To do any rebuild like this, you'll need the following items
- Machine oil
- Lint free rags
- Phosphoric acid that isn't too strong (Naval Jelly or similar product, I used a 650g/L solution)
- Small metal brushes for scrubbing
- Plastic cups or containers to soak the parts
Most people would think that it's shot to hell and just to buy a new one. I'd rather not fork out $200 for a new one. Firstly, check to see if there is anything seized or damaged. Screws that won't move, knife edges that are worn, stripped allen heads etc etc. If you have stuck screws, try machine oil like the one below or sewing machine oil. If that fails, then find a penetrating oil or freezing agent to release the screw. Usually these can be found either at the hardware store or auto supply shop.
Once you've assessed how bad it is, now comes the fun part. First thing's first, disassemble your hardware. Take every single piece apart and put them aside.
Once everything's apart, you'll need to scrub off as much rust as you possibly can. You'll need some metal brushes for this like these
Because we're working with steel parts, the steel brush works best. The brass is good for using on softer metals and the plastic for general loosening of debris on most things. Now get scrubbing. If you have a vice that will come in handy because your fingers will get sore from being scrubbed by the brushes.
This is why we scrub the metal, to remove as must surface rust as possible. This makes what we do afterward more effective. Do this for every part until you have as much rust gone as possible.
Now take all your scrubbed parts and put them into a PLASTIC container. The reason you must use plastic is that phosphoric acid may react with other materials. I used red cups from Costco and they worked a treat due to their size and cheap price.
IMPORTANT SAFETY NOTE
Before moving onto this next part, please follow the relevant safety precautions. Acid can damage not only the area around where it is but also you. When you open the bottle, pour it or use it, make sure you have gloves, eye protection, plenty of ventilation and space to move around. When rinsing the parts later, make sure you do it outside into a plastic tub, maybe an ice-cream container or something and don't put your hand into the liquid at any point.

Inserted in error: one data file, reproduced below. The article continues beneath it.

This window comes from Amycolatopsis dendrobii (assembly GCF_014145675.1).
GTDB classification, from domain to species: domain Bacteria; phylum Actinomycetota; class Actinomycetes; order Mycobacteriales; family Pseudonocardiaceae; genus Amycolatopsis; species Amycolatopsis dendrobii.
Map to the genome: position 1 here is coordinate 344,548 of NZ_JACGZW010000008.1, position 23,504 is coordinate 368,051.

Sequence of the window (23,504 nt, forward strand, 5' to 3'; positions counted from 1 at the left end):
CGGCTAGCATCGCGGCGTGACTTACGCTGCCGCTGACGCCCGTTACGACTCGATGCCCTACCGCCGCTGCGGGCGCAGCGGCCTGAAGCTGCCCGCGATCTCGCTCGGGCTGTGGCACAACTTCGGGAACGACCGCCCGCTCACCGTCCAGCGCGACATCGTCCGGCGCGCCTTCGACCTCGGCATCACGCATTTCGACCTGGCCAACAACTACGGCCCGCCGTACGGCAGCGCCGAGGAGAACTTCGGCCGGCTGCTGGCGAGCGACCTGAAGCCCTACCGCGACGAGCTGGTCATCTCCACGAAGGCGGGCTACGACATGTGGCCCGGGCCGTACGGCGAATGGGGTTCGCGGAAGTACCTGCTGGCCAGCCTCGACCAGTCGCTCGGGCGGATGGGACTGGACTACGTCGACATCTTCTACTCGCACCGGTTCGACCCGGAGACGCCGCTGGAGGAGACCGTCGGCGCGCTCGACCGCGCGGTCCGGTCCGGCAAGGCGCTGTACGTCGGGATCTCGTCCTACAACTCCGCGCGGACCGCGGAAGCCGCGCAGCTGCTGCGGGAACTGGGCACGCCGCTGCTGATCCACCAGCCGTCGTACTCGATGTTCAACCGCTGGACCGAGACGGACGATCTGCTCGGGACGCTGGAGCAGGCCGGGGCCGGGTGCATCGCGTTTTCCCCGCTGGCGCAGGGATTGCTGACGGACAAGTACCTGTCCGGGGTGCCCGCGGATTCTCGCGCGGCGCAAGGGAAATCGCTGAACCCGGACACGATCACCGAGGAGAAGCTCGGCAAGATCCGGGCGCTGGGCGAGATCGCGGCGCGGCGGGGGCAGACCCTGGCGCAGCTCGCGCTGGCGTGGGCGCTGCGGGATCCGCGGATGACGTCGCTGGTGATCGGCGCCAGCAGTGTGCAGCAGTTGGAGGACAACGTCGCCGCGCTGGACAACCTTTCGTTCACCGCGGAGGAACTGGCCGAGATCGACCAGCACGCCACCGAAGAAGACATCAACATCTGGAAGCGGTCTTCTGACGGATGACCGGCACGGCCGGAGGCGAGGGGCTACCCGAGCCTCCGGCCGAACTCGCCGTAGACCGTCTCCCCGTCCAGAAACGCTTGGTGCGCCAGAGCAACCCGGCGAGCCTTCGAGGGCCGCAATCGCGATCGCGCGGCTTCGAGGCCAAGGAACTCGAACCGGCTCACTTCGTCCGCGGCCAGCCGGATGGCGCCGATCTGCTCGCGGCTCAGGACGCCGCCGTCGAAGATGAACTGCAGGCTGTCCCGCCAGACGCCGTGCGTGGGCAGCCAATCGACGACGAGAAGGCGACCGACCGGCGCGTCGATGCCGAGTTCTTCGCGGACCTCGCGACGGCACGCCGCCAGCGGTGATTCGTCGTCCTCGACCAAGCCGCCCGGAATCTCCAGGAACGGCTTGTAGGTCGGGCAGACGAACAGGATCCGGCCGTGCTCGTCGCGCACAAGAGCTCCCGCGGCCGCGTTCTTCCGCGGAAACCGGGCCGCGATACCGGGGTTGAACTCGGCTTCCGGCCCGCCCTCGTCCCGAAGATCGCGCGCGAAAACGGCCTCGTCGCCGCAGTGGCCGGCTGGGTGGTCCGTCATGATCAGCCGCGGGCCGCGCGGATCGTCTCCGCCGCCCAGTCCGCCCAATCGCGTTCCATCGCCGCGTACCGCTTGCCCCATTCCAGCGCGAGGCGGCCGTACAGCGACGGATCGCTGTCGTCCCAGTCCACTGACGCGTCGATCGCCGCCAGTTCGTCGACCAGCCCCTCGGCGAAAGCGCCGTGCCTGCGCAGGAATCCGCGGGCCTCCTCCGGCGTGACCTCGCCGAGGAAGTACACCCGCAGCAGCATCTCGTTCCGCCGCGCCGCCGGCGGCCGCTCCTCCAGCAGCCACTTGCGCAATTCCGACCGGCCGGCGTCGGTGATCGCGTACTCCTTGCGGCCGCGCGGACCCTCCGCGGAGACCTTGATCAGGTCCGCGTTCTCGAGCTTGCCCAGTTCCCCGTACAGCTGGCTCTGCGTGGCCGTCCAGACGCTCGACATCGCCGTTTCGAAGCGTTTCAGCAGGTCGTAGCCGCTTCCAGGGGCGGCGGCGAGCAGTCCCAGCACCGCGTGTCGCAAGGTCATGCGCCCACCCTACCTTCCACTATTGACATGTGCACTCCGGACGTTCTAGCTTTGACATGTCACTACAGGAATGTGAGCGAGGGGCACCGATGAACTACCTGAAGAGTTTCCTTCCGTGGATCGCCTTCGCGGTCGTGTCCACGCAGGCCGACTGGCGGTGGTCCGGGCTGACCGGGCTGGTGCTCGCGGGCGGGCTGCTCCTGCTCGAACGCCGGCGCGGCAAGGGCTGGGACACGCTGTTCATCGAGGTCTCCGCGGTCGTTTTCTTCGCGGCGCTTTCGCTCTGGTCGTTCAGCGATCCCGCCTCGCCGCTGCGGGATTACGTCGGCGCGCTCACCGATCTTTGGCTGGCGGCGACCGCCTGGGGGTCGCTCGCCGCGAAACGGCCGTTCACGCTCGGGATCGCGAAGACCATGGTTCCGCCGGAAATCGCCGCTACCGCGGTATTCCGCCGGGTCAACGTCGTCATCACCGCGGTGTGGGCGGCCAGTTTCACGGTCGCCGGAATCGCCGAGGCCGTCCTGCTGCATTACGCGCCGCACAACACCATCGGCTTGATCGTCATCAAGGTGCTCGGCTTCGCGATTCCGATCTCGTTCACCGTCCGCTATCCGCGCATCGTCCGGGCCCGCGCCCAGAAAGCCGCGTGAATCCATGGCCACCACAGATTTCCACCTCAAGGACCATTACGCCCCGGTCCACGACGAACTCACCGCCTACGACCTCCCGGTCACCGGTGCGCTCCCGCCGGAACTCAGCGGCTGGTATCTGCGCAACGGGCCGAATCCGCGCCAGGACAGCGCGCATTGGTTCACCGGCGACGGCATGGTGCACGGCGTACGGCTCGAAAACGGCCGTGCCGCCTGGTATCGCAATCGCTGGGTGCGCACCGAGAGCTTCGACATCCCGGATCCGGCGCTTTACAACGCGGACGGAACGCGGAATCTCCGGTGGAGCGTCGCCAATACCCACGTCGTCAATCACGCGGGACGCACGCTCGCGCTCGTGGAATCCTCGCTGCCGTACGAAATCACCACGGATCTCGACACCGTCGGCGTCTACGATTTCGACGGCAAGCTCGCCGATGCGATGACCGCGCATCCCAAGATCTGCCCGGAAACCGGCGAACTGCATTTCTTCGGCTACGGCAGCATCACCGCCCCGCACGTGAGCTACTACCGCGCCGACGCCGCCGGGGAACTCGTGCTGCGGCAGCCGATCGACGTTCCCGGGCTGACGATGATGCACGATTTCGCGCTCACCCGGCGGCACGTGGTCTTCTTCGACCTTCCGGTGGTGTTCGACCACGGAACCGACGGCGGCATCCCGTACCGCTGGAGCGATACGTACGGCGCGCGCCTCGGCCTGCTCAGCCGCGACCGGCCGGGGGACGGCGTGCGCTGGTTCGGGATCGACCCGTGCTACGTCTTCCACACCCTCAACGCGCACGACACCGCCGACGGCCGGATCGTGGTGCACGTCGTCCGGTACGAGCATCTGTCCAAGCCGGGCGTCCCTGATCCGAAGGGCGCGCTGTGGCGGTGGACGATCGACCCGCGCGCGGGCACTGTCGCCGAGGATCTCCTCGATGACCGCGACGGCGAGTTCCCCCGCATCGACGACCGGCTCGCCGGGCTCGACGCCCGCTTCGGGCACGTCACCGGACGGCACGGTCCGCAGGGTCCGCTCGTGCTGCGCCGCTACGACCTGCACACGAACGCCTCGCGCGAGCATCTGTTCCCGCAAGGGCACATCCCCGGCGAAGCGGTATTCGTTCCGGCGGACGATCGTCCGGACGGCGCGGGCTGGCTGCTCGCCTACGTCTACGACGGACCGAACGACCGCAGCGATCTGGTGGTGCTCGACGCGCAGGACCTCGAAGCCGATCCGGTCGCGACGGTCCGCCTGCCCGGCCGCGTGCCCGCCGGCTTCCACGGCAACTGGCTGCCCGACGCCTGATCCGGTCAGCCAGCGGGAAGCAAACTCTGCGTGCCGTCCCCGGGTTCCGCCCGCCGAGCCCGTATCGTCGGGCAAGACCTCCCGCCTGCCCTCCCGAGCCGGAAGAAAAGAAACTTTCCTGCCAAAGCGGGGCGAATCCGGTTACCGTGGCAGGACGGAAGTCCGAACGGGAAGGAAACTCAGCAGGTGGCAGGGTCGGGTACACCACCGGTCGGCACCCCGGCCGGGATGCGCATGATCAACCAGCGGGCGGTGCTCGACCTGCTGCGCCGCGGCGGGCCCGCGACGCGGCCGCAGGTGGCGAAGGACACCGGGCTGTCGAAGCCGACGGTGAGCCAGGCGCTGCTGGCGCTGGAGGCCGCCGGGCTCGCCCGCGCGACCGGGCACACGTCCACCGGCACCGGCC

Into the cup, pour enough of the phosphoric acid solution to cover the parts plus a little bit more on top.
This is the stuff I used. $18 and I have enough to last me a long time.
NOTE There are two kinds of products that are similar; rust remover and rust converter. We want remover. Converter turns the rust into a black finish that may mess with threads.
Now comes the part where you go have a beer, or a wine if you're a cheese eating surrender monkey, and wait while science does its thing. I left mine for about 3 hours. Plenty enough time. It ended up looking like some awful root beer which is a normal thing to happen.
Now take your cup and run water through it for a few minutes. If you're worried about small parts getting sucked out and lost, buy a small plastic mesh sieve and use it as a screen on top of the cup. After a few minutes the acid solution should be gone. Take the cup, empty it out and get your parts and put them onto a rag to dry.
Now you get to experience some deja vu. Get your metal brush and scrub the parts once more. This gets rid of the black coating on the parts that is the result of the rust and phosphoric acid reacting and creating an inert material that just brushes off. Then you end up with something like this
As you can see from the locking screws, the difference is MASSIVE. Now what I do is some preventative maintenance and ensuring the trem is as smooth as possible. I open up all the thumb screws and put a drop of machine oil on each thread
Then I screw them down all the way to let the oil into the thread. For prosperity I repeat on the up way too with a drop on the thread and move the screws all up. I go over each part with a little machine oil on a rag and coat each part, just to get a little on then use a second cloth to wipe them dry leaving just a minute protective film on there. Finally it's assembly time.
I put the whole thing together and voila, a rebuilt trem that looked too far gone just a few hours ago is now ready to go back into action. This is especially handy for parts that may not be available in certain colours anymore (IE Ibanez no longer make just a plain black locking nut or trem). And here's the end result
This technique will work on any metal components. Stop tails, vintage bridges, lock nuts etc etc. However, don't use this on tuning machines. I might do a write up or video on that if there's any demand for it.